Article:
This funny, flirtatious volume of verse from the eminent Manhattan-based poet, editor and translator includes his best work in a long while. Howard has always been known for dramatic monologues, landing a Pulitzer for Untitled Subjects (1970) and acclaim for the eloquent (and historically researched) personae of subsequent volumes (such as 1994's No Traveller). Remarkable impersonations in this, Howard's 11th book, include Willa Cather, who comments at length on the classic film Queen Christina; Walt Whitman in old age, an evasive invalid, introduced to the author of Dracula; and a troubled colleague of the German "doctor/ who made arousal,// especially `deviant arousal,'/ a subject for scientific research." Howard (who teaches at Columbia University) has long made arousal in general, and gay men's varied erotic lives in particular, one subject for his work: that subject takes center stage in a series of provocative, sometimes comic poems called "Phallacies." The epistolary-narrative series "Five Communications" takes on love of another kind, being perhaps the best contemporary poem about dog-owners and dogs (and one enlivened by a plot-twist ending). Howard's devotees will also appreciate new work based on visual art, from the Colossus of Rhodes to the contemporary painter Gerhard Richter: those who want more personal meditations from this master of masks and disguises may be pleased by "Fallacies of Wonder" (Howard's reaction to September 11) or by the careful volume-closing syllabics in "Elementary Principles at Seventy-Two." (Nov.) Forecast: Howard owes his continued fame partly to his poems, partly to his ongoing success as a poetry editor (Paris Review) and as a translator of French essays, novels (The Charterhouse of Parma) and poems (Fleurs du Mal). Expect some respectful national reviews and a possible collected or selected next time out. (c) Copyright PWxyz, LLC. All rights reserved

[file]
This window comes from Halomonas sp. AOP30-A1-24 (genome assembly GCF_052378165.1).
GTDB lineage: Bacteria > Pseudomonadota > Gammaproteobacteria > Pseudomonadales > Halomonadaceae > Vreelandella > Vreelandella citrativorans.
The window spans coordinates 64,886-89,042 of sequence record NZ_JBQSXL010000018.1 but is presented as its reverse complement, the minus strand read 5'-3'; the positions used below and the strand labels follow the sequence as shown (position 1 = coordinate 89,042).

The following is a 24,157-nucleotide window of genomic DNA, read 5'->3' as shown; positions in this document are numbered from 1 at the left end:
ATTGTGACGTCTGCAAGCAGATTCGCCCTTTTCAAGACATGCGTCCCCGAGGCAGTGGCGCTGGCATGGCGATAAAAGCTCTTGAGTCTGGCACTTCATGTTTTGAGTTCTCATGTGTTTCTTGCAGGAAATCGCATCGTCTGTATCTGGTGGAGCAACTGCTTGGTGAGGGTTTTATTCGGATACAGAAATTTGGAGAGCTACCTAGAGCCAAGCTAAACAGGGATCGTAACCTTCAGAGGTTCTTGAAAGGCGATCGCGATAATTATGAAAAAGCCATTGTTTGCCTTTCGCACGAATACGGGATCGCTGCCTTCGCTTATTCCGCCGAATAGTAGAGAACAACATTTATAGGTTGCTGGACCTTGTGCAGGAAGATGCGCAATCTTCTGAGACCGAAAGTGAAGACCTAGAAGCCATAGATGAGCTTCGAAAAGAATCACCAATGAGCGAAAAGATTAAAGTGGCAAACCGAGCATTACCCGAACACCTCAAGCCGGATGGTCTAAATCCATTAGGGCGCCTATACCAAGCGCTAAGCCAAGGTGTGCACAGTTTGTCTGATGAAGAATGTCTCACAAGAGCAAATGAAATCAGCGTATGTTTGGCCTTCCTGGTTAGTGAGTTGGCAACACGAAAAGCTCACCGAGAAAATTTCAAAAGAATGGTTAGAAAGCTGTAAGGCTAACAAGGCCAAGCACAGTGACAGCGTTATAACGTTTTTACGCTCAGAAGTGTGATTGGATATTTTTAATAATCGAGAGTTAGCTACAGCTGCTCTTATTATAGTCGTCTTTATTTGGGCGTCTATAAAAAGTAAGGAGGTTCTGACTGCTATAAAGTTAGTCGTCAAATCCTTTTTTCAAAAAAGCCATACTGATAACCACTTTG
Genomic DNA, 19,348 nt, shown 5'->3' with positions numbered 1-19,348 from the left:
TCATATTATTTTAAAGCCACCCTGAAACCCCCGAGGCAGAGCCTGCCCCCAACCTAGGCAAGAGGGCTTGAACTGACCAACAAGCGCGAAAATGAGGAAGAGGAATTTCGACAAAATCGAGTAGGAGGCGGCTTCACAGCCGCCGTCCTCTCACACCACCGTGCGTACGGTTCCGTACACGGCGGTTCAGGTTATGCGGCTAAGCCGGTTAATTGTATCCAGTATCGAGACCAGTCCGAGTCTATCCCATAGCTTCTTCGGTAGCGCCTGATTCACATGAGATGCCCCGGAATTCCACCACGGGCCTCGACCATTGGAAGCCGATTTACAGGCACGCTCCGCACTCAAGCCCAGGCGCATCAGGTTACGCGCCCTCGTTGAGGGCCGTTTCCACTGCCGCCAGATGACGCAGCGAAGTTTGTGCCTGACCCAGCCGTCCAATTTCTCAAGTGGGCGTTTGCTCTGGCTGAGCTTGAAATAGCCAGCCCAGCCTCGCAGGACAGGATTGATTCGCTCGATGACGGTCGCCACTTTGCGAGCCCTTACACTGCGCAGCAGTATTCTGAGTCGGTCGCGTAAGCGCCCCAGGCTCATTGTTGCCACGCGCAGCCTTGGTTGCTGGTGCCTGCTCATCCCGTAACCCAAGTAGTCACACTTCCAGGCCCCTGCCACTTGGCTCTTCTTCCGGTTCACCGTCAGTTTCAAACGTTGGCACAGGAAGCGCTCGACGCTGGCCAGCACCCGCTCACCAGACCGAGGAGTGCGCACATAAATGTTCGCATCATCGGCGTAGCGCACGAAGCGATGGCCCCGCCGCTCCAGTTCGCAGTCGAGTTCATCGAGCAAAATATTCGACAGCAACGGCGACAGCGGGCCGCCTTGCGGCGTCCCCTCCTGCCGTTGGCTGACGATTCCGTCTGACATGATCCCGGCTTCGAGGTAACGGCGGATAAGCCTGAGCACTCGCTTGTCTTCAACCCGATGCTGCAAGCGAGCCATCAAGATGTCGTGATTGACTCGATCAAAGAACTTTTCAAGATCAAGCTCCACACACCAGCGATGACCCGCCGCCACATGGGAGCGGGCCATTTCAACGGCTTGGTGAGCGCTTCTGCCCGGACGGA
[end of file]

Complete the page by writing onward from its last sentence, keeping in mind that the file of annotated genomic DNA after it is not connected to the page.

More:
Library Journal Review

Ever since the publication of Untitled Subjects, which won the Pulitzer Prize in poetry in 1970, and Alone with America, a monumental critical study, Howard has been a central figure on the poetry scene. Here he returns to his favored form of dramatic monologs, or "ecphrastic" poems, which feature speakers like Odysseus, Henry James, Conrad, Meredith, Kipling, and Cather. Mrs. Charles de Gaulle comically mispronounces "happiness" as "a penis," setting the stage for a series of nine satires titled "Phallacies," including a droll description of "Marilyn Monroe with a penis" and an account of Dr. Gisela Richter discovering a trunk full of broken-off marble penises in a German museum. The other major theme of the book is dogs, including a hilarious poem on a Japanese invention that "translates" barks into human speech and an elegiac poem about Freud's last days in London, when even his faithful dogs would not approach him. The result is vintage Howard: brilliant, irreverent, and highly readable. Recommended for all larger collections.-Daniel L. Guillory, Millikin Univ., Decatur, IL (c) Copyright 2010. Library Journals LLC, a wholly owned subsidiary of Media Source, Inc. No redistribution permitted.

Table of Contents

A Fugitivep. 1
Displaced Personp. 3
Phallacies I Another Translatorp. 5
Phallacies II Close Encounters of Another Kindp. 7
Fallacies of Wonderp. 10
Phallacies III Measure for Measurep. 14
The Apotropaistp. 21
Phallacies IV Successp. 24
Phallacies V Hanging the Artistp. 26
Changes: Dragon-Flies to Flying Dragonsp. 30
Phallacies VI Colossalp. 36
Phallacies VII Another Modest Proposalp. 38
Portrait in Pastel of the Volunteer Friedrich-August Klaatsch, 1813p. 40
Phallacies VIII Joiningp. 45
Phallacies IX Keepingp. 48
The Masters on the Movies
Henry James on Now, Voyagerp. 51
Joseph Conrad on Lost Horizonp. 53
George Meredith on Woman of the Yearp. 55
Rudyard Kipling on King Kongp. 57
Willa Cather on Queen Christinap. 60
Further Echoes of the Late Lord Leightonp. 63
Five Communications
Strayed in Translationp. 67
Two Ways to Skin a Cataloguep. 74
In-House Memop. 78
Reassurancep. 80
The Apodosisp. 85
A Table of Green Fieldsp. 89
Infirmitiesp. 92
Knowing When To Stopp. 109
Elementary Principles at Seventy-Twop. 115